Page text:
Camping in Yosemite Without Advance Reservations
Yosemite National Park is famous for granite peaks, huge waterfalls and scenic open meadows. It’s a place that inspired John Muir, the famous naturalist and author, to muse, “Everybody needs beauty as well as bread, places to play in and pray in, where nature may heal and give strength to body and soul alike.” For decades, the park has dropped jaws with its stunning vistas.
Chelsea had never experienced the magic of Yosemite Valley, so it featured high on the destination list for this road trip. However, the park’s popularity makes finding a campsite quite difficult, especially before summer-only Tuolumne Meadows opens up at higher elevations in the park. For instance, not a single site was available in the Valley when we checked a couple weeks before our visit, even with hundreds of campsites in the park. And then, through the process of trial and error, we figured a few things out.
In case you didn’t know, many state and national parks have first-come, first-served campsites, a nice feature for those of us who prefer leaving things open and serendipitous (*cough* don’t like to plan ahead). If you get in early enough (usually 9 a.m.), almost any campground has space for last-minute visitors. Once you snag a spot, it’s yours as long as you want it. Even busy parks like Zion utilize this system, which makes it easy enough to slip in an impromptu visit.
Not Yosemite. The main campgrounds – Upper, Lower and North Pines – are reserved months in advance within minutes of the reservation system opening for specific dates. Millions of people per year stream through the park, most of them with specific vacation dates in mind. For people like us with Gumby-flexible schedules, it is hard to plan that far in advance. When we’ve tried, being tied to a schedule often generates more headaches and missed opportunities than it creates.
Fear not, weary traveler. Even without advance reservations, you can camp in the Yosemite Valley. Without any prior reservations, we strung together almost two weeks of camping, no problemo. Luckily, our time intersected with three sets of friends, including new friends Michael and Kristin (he’s an amazing pro photographer), plus finally meeting (in-person!) our buddies from Nomadly In Love, who just finished four years driving around South America. The cycle tourists riding from Key West to Alaska, Keys to Freeze, also caught up with us again after biking through Death Valley (mad props, team).
Without further ado, here’s what you can do to snag last-minute reservations in Yosemite:
Reserve a site through Reservations.gov as near as one day prior to your arrival.
Recreation.gov processes cancellations all the time for travelers who decide not to go, or who choose to leave the park prior to their reservation ending. Before we drove west over Tioga Pass into Yosemite (check to see if it’s open!), we stopped at a pullout, fired up the wifi hotspot and scored six nights. It won’t get you a same-day site, however (see below).
Arriving without a reservation?
There is a walk-in, tent-only campground at Camp 4 that rock climbers in the park tend to frequent. This campground doesn’t fill up the way car camping/RV slots do. The day we arrived, there was tons of room, even at 4 p.m. At $6/person, it’s a bargain relative to the $26/night for car camping. So long as you’re fine with communal camping with lots of tents around, this is a great option.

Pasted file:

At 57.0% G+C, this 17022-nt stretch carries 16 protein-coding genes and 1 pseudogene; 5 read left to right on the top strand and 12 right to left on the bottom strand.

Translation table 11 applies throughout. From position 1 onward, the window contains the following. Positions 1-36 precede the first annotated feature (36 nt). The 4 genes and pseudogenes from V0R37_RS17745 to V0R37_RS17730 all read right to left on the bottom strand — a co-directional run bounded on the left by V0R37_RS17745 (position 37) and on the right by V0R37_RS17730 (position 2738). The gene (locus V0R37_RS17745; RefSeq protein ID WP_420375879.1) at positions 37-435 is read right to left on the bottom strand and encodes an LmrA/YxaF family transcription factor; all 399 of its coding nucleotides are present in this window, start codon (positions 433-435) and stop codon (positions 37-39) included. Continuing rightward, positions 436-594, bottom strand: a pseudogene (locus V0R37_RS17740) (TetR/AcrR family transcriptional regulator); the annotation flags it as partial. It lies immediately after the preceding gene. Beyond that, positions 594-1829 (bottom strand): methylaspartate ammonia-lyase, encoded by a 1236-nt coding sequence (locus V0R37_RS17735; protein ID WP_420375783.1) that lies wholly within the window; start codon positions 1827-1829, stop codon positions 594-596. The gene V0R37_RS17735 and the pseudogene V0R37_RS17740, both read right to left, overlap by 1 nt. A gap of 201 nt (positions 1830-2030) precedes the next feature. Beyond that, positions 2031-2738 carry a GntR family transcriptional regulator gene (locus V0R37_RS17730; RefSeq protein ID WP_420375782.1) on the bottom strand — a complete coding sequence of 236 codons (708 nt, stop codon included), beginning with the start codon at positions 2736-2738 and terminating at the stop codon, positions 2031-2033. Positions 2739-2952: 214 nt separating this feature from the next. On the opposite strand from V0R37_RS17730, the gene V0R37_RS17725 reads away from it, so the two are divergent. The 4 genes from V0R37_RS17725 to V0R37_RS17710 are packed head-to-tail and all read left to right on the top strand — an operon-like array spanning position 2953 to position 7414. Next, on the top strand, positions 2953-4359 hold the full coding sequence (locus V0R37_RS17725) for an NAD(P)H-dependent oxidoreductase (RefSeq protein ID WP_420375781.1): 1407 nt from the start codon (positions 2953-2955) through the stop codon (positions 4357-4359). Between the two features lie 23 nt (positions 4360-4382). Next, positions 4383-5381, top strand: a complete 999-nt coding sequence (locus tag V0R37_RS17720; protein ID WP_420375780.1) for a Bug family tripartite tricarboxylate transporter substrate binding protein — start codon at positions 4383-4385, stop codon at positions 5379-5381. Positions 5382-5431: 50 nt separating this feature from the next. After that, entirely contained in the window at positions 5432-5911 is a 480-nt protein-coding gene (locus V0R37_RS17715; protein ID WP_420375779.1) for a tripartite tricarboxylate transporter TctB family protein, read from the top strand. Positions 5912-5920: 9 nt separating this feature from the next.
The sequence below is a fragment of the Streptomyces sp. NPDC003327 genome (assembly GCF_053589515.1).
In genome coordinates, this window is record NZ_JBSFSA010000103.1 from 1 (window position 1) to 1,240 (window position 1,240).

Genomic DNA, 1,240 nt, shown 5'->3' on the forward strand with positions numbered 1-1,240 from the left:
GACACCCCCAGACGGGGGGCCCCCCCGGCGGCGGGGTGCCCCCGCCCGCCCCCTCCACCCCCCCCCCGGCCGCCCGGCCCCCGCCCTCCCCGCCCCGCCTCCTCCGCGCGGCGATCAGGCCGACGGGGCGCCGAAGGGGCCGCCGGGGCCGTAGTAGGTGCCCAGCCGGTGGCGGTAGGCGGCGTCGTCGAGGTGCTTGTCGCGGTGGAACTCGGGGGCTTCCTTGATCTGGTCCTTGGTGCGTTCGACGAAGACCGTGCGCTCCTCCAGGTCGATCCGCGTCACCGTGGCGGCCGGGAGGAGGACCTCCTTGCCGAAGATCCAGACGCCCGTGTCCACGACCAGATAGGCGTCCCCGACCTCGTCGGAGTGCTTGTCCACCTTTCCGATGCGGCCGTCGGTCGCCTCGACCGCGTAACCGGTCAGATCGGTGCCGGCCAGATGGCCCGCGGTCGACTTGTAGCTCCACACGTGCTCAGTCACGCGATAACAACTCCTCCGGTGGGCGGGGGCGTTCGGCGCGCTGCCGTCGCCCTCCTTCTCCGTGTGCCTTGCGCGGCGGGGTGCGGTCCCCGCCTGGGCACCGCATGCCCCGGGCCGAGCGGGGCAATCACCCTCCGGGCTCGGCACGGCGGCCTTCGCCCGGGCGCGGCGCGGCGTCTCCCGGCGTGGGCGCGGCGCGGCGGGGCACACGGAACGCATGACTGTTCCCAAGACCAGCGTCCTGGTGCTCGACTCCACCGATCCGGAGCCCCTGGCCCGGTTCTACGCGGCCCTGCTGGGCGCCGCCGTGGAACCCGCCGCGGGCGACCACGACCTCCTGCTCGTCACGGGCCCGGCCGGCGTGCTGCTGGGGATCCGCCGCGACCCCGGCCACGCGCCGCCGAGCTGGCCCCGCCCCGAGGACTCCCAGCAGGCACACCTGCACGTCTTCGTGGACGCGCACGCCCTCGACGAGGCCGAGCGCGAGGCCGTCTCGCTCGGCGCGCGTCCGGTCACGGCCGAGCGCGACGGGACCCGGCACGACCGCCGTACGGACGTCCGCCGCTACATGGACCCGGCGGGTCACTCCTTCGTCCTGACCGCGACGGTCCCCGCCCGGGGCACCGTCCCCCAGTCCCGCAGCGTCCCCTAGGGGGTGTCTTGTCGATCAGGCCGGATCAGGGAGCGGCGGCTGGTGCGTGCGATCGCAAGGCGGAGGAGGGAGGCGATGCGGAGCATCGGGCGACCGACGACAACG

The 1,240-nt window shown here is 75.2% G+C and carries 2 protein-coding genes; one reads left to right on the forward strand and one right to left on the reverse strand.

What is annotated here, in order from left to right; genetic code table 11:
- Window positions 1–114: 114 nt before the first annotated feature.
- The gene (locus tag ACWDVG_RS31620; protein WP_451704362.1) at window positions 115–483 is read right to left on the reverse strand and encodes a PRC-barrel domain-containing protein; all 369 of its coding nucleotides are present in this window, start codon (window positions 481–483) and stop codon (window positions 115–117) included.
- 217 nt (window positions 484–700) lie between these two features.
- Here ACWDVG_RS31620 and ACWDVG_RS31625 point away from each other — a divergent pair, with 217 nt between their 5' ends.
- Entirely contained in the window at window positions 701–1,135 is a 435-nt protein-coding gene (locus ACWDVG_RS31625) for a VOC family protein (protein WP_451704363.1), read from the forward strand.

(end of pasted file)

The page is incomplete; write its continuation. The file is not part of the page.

Snagged a night already, but want to stay longer?
Go to the park reservation desk in Curry Village (toward the rear of the park near the campgrounds) and put your name on the waiting list at 8 a.m. to get a site. During the day, the park processes cancellations and holds them for people on the waiting list. Go take a hike, then return at 3 p.m. that day when park rangers allocate the sites based on the order you signed up for the list.
According to the ranger I spoke with, typically there are 10-15 sites that cancel. While the waiting list area seemed like a tank full of hungry piranhas circling a morsel of food, everyone was in high spirits. P.S. Curry Village has great free showers – don’t pay $5 each at Housekeeping Camp!
Nevada Falls in the foreground of Liberty Cap and Half Dome.
No luck with any of that?
While often we camp in the middle of nowhere, my favorite move in any busy area is to simply call on the kindness of other travelers. Since we’re rolling in a self-contained van, I simply pull up to a site with a single car and a tent and ask the occupants if they mind if I park out of the way. This has (surprisingly) always worked! I offer money for splitting the site, but of the half dozen times I’ve used this last-ditch move, nobody has ever accepted. One guy did jokingly talk me up from $10 to $15 before refusing any payment at all.
Still no luck?!
Get a hard-sided tent or hotel room in the valley. These also book up in advance, and are (in my opinion) expensive at over $100/night, all the way up to the bargain price of $460/night at the Awahnee Hotel (lowest price). However, I should note that the huge fireplaces at the Awahnee are the best place to hang on a cold day in the park.
Ok camping outside the park?
If you don’t mind driving 30-60 minutes each way, you can head to Wawona and Hodgon Meadows campgrounds outside of Yosemite Valley. These have much more availability relative to the three (Upper, Lower and North Pines) that are in the valley proper and had availability every day we were in Yosemite.
So there you have it! The next time you are craving an impromptu trip to Yosemite, give it a shot. No guarantees, but I think the odds are in your favor that you’ll snag a spot. While you’re there, I highly recommend one of John Muir’s favorite day hikes in the park, which scurries up to Glacier Point, meanders down Panorama Trail, up to Nevada Falls, and then down to the valley. Good luck, and enjoy!